Name: Angeline Gross
Hometown: Royal Palm Beach, FL
Fun Fact About Yourself: I’ve climbed wind turbines as part of my job!
Business School Degree Program: University of Florida’s Hough Graduate School of Business Online MBA Program
1. What do you do, and how do you impact sustainability through your work?
I have the privilege of working for NextEra Energy Resources, the world’s largest operator of wind and solar projects and a leader in renewable energy. As a reliability engineer, I ensure our wind turbines run smoothly and efficiently, bringing us one step closer to a more sustainable future.
2. What does World Earth Day mean to you?
Imagine sitting in a space shuttle, observing Earth from a window. All of the people, plants, animals, fungi, and protozoa you ever knew, didn’t know, and may get to know – are all there, completely filling your view in the form of a singular pale blue dot floating in an endless sea of black space. To me, World Earth Day is about taking the time to recognize the rarity of Earth’s near-perfect habitability and understand our responsibility as humans to maintaining this unique ecosystem by fighting climate change.
3. What is your top tip for living a more sustainable life?
This answer might surprise a lot of people, but one of the best things you can do to help the planet is donate to trustworthy climate charities such as the Clean Air Task Force and Carbon180. Founders Pledge is a charitable initiative that empowers entrepreneurs to donate some of their personal proceeds to charity upon selling their businesses, and their last Climate & Lifestyle report cites research suggesting “that our recommended climate charities have in the past averted a tonne of CO2 for less than $10.” By the numbers: if you donate $1000, you save 100 tons of CO2 which is 25 times more effective than having one fewer child, 42 times more effective than living car-free, and 62 times more effective than avoiding one transatlantic flight!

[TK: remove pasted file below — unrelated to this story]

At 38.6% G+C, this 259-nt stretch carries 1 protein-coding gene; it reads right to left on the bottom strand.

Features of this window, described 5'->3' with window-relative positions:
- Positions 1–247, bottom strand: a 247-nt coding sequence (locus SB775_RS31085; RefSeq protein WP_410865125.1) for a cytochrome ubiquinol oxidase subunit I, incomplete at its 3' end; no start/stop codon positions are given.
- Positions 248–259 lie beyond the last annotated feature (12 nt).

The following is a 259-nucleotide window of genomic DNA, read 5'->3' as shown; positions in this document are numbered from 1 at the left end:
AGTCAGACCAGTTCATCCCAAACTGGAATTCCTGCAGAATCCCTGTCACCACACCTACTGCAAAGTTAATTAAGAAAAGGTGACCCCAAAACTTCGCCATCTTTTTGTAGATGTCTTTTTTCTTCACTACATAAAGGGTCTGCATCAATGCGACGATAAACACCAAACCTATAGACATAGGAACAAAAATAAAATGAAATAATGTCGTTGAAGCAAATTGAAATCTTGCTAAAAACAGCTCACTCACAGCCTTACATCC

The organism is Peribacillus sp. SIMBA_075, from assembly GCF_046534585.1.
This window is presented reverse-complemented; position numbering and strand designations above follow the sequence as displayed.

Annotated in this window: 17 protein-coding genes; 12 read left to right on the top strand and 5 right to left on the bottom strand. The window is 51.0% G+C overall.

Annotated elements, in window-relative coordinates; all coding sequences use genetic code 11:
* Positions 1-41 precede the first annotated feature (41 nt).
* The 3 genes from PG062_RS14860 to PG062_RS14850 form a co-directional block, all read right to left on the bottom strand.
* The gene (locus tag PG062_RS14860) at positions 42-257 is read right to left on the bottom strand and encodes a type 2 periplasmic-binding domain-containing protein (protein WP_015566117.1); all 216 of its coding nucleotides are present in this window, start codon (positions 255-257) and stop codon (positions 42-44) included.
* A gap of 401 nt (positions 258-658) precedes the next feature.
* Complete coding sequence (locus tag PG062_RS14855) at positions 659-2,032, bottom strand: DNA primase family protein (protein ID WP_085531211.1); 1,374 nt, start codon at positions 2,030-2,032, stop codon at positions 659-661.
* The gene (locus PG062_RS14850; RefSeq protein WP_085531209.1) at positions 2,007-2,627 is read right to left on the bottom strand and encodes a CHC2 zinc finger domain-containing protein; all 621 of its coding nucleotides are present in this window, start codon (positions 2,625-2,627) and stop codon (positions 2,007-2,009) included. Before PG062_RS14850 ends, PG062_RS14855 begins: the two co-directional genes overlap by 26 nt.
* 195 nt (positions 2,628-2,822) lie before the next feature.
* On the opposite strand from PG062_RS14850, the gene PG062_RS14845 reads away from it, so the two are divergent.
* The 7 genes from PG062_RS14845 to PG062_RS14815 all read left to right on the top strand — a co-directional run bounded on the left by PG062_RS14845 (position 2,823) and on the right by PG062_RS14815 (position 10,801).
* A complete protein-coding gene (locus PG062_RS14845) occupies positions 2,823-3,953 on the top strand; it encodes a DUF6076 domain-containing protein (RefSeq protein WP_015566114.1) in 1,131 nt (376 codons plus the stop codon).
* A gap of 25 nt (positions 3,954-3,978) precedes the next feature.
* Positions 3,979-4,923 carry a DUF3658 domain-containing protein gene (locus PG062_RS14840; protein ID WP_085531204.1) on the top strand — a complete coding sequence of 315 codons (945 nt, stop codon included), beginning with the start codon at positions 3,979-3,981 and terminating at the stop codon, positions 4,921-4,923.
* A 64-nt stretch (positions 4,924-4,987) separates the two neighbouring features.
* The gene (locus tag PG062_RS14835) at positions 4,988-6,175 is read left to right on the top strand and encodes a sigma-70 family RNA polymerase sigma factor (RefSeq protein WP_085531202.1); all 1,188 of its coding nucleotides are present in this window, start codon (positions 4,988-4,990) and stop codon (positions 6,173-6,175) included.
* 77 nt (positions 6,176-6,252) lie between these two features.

4. How has your business school experience helped your career in in this area?
With wholesale power prices going down every year, we’re always coming up with new potential projects to improve reliability and reduce overhead. By applying the project evaluation techniques I learned in business school, I’ve methodically assessed projects for financial viability, growth, and risk so I can be more confident that I’m working on a project with a decent chance of success.
5. What is the biggest/most important lesson you have learned during your studies?
The most important lesson I learned in B-school didn’t come from a textbook or PowerPoint, but rather from the experience itself: how to work together within a diverse team to effectively solve problems. The skills involved – such as listening, negotiating, and building trust, just to name a few – are what sets apart a great team from a good team, and by extension, a great company from a good company.
6. Where do you see yourself in five years?
The future of solar energy looks extremely bright (pun intended)! So in five years, I hope to bring some of my reliability expertise to our solar photovoltaic and battery storage teams while growing my own knowledge in the process.
7. Finally, what are your hopes for the future of the planet?
While the COVID-19 pandemic has brought collective trauma to our lives, it’s also showcased the drastic measures that humanity will take to save itself. Just a year ago, seemingly overnight, we started staying 6 feet apart. We wore masks, avoided crowds, and Zoom’ed with our colleagues and friends. And while the measures weren’t an outright success (there have been over 3 million deaths globally), at least one model predicted COVID-19 could have caused 40 million deaths without preventative measures. If we can prioritize climate change as swiftly and seriously as this pandemic, then I remain hopeful for our planet’s – and humanity’s – future.